Beef Tips: Five ways beef cattle have changed in last 25 yearsBeef Tips: Five ways beef cattle have changed in last 25 years
January 21, 2016
*Dr. Larry Corah is professor emeritus at Kansas State University.
AS we enter 2016, it is a great time to reflect on what happened in 2015: Maybe there were personal changes like a new family member or the loss of a loved one, or maybe a change in jobs or the structure of a personal business.
It's also a great time to reflect on changes that have occurred over a longer period. For me, visiting with an old friend over the holidays led to a discussion about how different cattle are today compared to 25 years ago.
To the credit of both seedstock and commercial cow/calf operators, cattle today are very different from years ago. I'll argue that they are far superior to the cattle we used to raise, and here are the five biggest factors involved:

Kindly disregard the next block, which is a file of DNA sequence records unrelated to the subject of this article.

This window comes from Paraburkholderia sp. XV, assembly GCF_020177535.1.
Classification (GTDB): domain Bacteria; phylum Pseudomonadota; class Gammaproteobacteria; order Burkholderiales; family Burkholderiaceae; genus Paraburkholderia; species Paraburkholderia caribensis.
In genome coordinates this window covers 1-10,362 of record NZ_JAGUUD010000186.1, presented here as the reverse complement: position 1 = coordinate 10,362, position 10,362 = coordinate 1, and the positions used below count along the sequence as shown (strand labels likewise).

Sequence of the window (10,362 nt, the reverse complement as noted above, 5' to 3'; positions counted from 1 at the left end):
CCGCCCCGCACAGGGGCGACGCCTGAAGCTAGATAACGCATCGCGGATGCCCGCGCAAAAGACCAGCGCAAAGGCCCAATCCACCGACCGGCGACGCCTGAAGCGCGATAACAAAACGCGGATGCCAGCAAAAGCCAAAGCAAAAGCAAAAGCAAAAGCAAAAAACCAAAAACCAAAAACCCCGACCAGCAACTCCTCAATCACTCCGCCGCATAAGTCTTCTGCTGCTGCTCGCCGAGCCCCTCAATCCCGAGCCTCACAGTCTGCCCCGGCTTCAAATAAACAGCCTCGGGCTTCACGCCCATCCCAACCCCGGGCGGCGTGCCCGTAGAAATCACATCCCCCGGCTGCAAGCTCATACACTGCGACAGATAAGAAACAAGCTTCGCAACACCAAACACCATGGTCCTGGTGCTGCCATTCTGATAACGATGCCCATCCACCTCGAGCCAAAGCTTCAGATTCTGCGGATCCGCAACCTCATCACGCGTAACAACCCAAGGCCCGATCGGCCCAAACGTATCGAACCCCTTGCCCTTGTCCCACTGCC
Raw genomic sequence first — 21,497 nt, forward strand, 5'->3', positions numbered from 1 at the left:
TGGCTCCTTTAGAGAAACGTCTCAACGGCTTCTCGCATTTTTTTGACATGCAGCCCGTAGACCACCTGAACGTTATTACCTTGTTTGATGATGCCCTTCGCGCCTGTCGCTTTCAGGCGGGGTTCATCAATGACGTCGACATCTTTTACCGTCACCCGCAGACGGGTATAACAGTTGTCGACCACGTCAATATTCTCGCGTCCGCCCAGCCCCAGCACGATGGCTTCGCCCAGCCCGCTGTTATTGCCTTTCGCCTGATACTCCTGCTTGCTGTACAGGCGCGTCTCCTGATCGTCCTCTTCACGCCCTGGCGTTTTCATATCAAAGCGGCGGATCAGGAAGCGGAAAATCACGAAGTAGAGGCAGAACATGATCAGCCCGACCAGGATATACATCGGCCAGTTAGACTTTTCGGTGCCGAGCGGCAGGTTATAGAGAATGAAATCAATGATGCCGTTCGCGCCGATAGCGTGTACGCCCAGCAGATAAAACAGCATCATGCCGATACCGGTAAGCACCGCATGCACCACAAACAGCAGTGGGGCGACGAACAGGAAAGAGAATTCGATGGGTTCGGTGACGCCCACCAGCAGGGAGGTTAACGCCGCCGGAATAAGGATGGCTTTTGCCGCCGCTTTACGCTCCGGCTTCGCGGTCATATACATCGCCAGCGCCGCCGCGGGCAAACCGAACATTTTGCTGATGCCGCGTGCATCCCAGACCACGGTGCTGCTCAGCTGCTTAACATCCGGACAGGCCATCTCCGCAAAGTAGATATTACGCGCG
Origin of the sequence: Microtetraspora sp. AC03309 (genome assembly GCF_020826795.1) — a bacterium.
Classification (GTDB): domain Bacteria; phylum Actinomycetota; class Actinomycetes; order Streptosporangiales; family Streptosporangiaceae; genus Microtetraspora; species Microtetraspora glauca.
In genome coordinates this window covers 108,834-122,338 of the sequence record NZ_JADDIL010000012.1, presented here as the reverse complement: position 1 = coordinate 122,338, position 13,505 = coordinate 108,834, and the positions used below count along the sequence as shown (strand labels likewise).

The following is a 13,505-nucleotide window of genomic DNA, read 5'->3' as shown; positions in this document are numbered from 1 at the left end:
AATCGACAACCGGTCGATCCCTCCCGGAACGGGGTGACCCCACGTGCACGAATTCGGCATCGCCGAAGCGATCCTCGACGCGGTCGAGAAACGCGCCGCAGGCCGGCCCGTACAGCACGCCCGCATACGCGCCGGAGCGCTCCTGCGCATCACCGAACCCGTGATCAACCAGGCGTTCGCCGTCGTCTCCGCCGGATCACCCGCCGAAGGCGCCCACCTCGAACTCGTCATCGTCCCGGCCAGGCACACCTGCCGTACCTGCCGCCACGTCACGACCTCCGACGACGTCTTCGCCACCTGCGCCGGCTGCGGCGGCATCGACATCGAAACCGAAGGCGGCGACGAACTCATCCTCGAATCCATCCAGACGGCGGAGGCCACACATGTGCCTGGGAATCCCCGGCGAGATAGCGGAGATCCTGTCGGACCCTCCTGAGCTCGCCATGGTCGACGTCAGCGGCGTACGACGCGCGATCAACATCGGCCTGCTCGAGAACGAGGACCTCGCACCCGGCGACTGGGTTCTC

1. The ability for cattle to grow. Perhaps no other change is more noticeable in cattle today than their size and ability to grow. The increasing trend for this really started in the late 1950s and '60s as the use of Continental genetics changed this industry, creating cattle with considerably greater growth potential.
The second component of this came about in the early 1980s as work by population geneticists created estimated breeding values and then expected progeny differences (EPDs) that made genetic selection for growth more predictable and easier. This was rapidly embraced by seedstock producers raising what are typically referred to as English breeds (Hereford, Angus and Shorthorn) to make great genetic improvements. All of a sudden, weaning weights increased, along with heavier fed cattle and carcass weights.